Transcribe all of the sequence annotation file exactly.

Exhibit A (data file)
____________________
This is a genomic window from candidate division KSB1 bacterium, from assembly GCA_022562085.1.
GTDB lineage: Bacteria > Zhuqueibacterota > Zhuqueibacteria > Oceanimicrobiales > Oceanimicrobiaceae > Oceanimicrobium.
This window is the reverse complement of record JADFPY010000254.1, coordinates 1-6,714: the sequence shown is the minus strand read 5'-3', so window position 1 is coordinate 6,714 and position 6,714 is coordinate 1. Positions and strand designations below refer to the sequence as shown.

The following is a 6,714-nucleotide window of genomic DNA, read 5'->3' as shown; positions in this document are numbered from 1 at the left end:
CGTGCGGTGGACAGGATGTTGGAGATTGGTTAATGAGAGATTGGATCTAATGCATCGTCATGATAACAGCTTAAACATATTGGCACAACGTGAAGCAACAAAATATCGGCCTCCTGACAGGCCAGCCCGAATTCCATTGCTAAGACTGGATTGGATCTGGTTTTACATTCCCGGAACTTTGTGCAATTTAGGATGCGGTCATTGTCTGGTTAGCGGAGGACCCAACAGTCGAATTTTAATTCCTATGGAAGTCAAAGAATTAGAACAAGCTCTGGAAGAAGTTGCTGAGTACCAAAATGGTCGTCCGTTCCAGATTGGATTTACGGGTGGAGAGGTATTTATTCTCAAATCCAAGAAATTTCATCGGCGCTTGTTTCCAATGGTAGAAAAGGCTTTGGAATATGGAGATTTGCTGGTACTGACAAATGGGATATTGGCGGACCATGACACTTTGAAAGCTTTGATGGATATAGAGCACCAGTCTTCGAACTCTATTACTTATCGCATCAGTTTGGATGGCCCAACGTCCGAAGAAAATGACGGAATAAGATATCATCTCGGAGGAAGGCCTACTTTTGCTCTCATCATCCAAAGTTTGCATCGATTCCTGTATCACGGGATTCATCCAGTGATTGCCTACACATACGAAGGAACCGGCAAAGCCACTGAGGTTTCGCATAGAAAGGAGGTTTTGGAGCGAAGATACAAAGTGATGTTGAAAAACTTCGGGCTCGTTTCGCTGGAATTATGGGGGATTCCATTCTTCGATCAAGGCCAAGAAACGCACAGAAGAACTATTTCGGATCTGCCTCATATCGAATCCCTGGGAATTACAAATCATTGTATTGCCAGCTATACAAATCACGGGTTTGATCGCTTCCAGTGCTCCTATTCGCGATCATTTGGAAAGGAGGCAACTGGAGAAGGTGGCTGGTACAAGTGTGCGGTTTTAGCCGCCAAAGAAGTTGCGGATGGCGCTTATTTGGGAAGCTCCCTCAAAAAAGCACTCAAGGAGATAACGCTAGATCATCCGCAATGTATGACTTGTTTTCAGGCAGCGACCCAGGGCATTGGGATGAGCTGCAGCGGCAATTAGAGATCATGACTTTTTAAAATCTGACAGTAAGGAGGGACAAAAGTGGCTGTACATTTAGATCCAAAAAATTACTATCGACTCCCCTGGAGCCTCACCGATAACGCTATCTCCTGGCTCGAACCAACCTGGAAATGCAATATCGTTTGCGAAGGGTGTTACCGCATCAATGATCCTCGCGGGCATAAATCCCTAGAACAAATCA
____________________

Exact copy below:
This is a genomic window from candidate division KSB1 bacterium, from assembly GCA_022562085.1.
GTDB lineage: Bacteria > Zhuqueibacterota > Zhuqueibacteria > Oceanimicrobiales > Oceanimicrobiaceae > Oceanimicrobium.
This window is the reverse complement of record JADFPY010000254.1, coordinates 1-6,714: the sequence shown is the minus strand read 5'-3', so window position 1 is coordinate 6,714 and position 6,714 is coordinate 1. Positions and strand designations below refer to the sequence as shown.

The following is a 6,714-nucleotide window of genomic DNA, read 5'->3' as shown; positions in this document are numbered from 1 at the left end:
CGTGCGGTGGACAGGATGTTGGAGATTGGTTAATGAGAGATTGGATCTAATGCATCGTCATGATAACAGCTTAAACATATTGGCACAACGTGAAGCAACAAAATATCGGCCTCCTGACAGGCCAGCCCGAATTCCATTGCTAAGACTGGATTGGATCTGGTTTTACATTCCCGGAACTTTGTGCAATTTAGGATGCGGTCATTGTCTGGTTAGCGGAGGACCCAACAGTCGAATTTTAATTCCTATGGAAGTCAAAGAATTAGAACAAGCTCTGGAAGAAGTTGCTGAGTACCAAAATGGTCGTCCGTTCCAGATTGGATTTACGGGTGGAGAGGTATTTATTCTCAAATCCAAGAAATTTCATCGGCGCTTGTTTCCAATGGTAGAAAAGGCTTTGGAATATGGAGATTTGCTGGTACTGACAAATGGGATATTGGCGGACCATGACACTTTGAAAGCTTTGATGGATATAGAGCACCAGTCTTCGAACTCTATTACTTATCGCATCAGTTTGGATGGCCCAACGTCCGAAGAAAATGACGGAATAAGATATCATCTCGGAGGAAGGCCTACTTTTGCTCTCATCATCCAAAGTTTGCATCGATTCCTGTATCACGGGATTCATCCAGTGATTGCCTACACATACGAAGGAACCGGCAAAGCCACTGAGGTTTCGCATAGAAAGGAGGTTTTGGAGCGAAGATACAAAGTGATGTTGAAAAACTTCGGGCTCGTTTCGCTGGAATTATGGGGGATTCCATTCTTCGATCAAGGCCAAGAAACGCACAGAAGAACTATTTCGGATCTGCCTCATATCGAATCCCTGGGAATTACAAATCATTGTATTGCCAGCTATACAAATCACGGGTTTGATCGCTTCCAGTGCTCCTATTCGCGATCATTTGGAAAGGAGGCAACTGGAGAAGGTGGCTGGTACAAGTGTGCGGTTTTAGCCGCCAAAGAAGTTGCGGATGGCGCTTATTTGGGAAGCTCCCTCAAAAAAGCACTCAAGGAGATAACGCTAGATCATCCGCAATGTATGACTTGTTTTCAGGCAGCGACCCAGGGCATTGGGATGAGCTGCAGCGGCAATTAGAGATCATGACTTTTTAAAATCTGACAGTAAGGAGGGACAAAAGTGGCTGTACATTTAGATCCAAAAAATTACTATCGACTCCCCTGGAGCCTCACCGATAACGCTATCTCCTGGCTCGAACCAACCTGGAAATGCAATATCGTTTGCGAAGGGTGTTACCGCATCAATGATCCTCGCGGGCATAAATCCCTAGAACAAATCA